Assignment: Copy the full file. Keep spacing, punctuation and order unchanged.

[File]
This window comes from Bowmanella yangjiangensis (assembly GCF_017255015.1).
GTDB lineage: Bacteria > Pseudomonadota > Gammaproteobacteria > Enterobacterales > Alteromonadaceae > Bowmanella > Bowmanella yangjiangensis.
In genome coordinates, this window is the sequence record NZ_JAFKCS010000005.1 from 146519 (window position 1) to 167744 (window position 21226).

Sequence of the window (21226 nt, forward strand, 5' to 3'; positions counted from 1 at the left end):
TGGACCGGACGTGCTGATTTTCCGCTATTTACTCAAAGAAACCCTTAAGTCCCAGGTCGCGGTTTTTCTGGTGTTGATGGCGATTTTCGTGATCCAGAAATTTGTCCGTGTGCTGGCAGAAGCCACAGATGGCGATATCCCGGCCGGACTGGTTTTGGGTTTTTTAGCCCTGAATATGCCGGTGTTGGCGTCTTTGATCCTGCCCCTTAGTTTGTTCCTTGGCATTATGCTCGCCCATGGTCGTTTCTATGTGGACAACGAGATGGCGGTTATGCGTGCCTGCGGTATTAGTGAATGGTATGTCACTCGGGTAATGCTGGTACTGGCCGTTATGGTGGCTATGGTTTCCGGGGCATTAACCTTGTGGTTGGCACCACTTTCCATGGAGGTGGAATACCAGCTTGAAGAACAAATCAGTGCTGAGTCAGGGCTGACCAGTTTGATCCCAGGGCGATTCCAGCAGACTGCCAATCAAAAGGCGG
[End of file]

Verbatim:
This window comes from Bowmanella yangjiangensis (assembly GCF_017255015.1).
GTDB lineage: Bacteria > Pseudomonadota > Gammaproteobacteria > Enterobacterales > Alteromonadaceae > Bowmanella > Bowmanella yangjiangensis.
In genome coordinates, this window is the sequence record NZ_JAFKCS010000005.1 from 146519 (window position 1) to 167744 (window position 21226).

Sequence of the window (21226 nt, forward strand, 5' to 3'; positions counted from 1 at the left end):
TGGACCGGACGTGCTGATTTTCCGCTATTTACTCAAAGAAACCCTTAAGTCCCAGGTCGCGGTTTTTCTGGTGTTGATGGCGATTTTCGTGATCCAGAAATTTGTCCGTGTGCTGGCAGAAGCCACAGATGGCGATATCCCGGCCGGACTGGTTTTGGGTTTTTTAGCCCTGAATATGCCGGTGTTGGCGTCTTTGATCCTGCCCCTTAGTTTGTTCCTTGGCATTATGCTCGCCCATGGTCGTTTCTATGTGGACAACGAGATGGCGGTTATGCGTGCCTGCGGTATTAGTGAATGGTATGTCACTCGGGTAATGCTGGTACTGGCCGTTATGGTGGCTATGGTTTCCGGGGCATTAACCTTGTGGTTGGCACCACTTTCCATGGAGGTGGAATACCAGCTTGAAGAACAAATCAGTGCTGAGTCAGGGCTGACCAGTTTGATCCCAGGGCGATTCCAGCAGACTGCCAATCAAAAGGCGG